Elevated amygdala response to faces following early deprivation

Authors


Nim Tottenham, Department of Psychology, University of California, Los Angeles, Box 951563, 2243C Franz Hall, Los Angeles, CA 90095-1563, USA; e-mail: nlt2002@med.cornell.edu

Abstract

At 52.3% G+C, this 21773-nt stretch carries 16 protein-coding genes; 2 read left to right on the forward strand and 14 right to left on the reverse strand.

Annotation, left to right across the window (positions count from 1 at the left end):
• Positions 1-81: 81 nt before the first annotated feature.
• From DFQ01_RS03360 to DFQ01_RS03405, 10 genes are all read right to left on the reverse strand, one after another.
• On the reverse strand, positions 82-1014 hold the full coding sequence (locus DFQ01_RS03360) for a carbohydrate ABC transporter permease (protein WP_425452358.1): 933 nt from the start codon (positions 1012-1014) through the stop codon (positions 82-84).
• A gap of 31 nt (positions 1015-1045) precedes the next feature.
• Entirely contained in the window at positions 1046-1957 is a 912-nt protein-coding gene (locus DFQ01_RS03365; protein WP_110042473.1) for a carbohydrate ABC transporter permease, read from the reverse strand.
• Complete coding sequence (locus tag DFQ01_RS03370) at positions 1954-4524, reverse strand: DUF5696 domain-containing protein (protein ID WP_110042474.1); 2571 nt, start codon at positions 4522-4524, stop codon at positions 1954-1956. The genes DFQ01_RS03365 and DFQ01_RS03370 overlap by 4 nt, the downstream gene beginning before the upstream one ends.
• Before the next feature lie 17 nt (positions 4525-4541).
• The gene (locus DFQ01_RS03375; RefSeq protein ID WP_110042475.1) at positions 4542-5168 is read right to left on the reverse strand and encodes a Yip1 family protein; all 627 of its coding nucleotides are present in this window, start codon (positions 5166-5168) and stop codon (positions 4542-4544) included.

A functional neuroimaging study examined the long-term neural correlates of early adverse rearing conditions in humans as they relate to socio-emotional development. Previously institutionalized (PI) children and a same-aged comparison group were scanned using functional magnetic resonance imaging (fMRI) while performing an Emotional Face Go/Nogo task. PI children showed heightened activity of the amygdala, a region that supports emotional learning and reactivity to emotional stimuli, and corresponding decreases in cortical regions that support perceptual and cognitive functions. Amygdala activity was associated with decreased eye-contact as measured by eye-tracking methods and during a live dyadic interaction. The association between early rearing environment and subsequent eye-contact was mediated by amygdala activity. These data support the hypothesis that early adversity alters human brain development in a way that can persist into childhood, and they offer insight into the socio-emotional disturbances in human behavior following early adversity.

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